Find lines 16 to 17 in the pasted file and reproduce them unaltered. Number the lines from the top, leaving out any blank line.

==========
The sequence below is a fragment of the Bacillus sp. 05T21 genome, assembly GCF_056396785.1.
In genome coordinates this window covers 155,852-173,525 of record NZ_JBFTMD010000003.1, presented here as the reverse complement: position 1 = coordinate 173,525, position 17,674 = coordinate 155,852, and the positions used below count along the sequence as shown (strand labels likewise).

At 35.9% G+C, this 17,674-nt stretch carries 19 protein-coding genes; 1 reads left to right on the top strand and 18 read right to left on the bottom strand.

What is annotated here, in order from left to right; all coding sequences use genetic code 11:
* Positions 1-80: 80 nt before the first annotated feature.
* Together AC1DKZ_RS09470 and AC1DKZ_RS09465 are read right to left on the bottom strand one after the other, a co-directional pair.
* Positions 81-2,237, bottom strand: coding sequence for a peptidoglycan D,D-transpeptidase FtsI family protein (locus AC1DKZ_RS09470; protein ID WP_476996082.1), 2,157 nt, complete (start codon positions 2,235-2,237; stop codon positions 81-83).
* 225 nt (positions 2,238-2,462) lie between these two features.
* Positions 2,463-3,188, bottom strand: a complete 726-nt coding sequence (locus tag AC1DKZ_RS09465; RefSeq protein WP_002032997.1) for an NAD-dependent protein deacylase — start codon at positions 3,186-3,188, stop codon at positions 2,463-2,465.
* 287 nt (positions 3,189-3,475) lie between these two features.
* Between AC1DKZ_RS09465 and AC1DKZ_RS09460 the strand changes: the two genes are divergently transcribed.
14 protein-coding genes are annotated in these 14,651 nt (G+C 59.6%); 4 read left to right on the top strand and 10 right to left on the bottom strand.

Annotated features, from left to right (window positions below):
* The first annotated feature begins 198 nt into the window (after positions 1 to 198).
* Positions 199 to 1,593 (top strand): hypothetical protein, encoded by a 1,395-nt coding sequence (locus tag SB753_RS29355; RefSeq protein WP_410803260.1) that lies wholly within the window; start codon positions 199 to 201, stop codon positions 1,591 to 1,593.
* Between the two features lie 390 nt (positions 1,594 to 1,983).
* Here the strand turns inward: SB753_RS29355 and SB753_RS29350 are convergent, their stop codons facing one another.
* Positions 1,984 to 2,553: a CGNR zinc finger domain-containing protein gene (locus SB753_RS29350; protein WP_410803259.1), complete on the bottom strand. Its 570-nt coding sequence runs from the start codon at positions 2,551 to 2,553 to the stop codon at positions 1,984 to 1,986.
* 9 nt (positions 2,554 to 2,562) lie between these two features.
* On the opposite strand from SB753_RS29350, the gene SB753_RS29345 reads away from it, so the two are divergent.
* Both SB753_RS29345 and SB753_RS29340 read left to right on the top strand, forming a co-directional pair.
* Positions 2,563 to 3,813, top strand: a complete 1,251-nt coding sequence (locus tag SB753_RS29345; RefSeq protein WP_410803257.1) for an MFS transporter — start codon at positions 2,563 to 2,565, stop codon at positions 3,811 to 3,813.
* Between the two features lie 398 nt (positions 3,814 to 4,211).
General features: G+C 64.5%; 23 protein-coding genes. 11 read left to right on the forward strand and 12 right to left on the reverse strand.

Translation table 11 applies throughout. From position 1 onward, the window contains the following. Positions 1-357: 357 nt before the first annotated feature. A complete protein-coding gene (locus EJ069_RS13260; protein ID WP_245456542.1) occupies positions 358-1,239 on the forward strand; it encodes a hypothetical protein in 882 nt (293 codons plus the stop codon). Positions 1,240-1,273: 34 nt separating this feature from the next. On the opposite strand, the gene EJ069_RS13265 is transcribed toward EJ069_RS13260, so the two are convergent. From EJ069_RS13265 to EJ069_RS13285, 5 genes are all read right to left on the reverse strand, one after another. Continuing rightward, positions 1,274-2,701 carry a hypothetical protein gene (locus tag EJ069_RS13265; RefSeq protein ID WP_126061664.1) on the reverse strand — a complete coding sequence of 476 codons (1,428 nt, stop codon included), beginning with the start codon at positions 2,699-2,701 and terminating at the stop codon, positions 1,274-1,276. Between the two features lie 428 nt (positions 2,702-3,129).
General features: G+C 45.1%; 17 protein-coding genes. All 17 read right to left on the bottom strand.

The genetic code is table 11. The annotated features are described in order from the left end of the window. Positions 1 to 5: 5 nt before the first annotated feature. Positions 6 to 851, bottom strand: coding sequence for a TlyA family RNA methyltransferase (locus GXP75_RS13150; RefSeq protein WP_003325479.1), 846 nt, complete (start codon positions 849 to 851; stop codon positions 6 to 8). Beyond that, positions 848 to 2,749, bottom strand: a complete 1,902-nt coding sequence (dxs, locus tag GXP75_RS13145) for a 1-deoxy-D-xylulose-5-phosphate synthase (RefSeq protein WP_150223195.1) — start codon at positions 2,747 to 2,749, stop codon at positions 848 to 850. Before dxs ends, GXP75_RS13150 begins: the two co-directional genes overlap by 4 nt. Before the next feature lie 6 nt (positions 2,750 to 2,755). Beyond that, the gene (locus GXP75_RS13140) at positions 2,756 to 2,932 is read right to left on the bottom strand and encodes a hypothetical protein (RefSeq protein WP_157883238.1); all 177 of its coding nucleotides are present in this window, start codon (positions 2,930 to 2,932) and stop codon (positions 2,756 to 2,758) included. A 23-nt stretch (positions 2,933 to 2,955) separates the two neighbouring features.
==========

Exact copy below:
* Between the two features lie 390 nt (positions 1,594 to 1,983).
* Here the strand turns inward: SB753_RS29355 and SB753_RS29350 are convergent, their stop codons facing one another.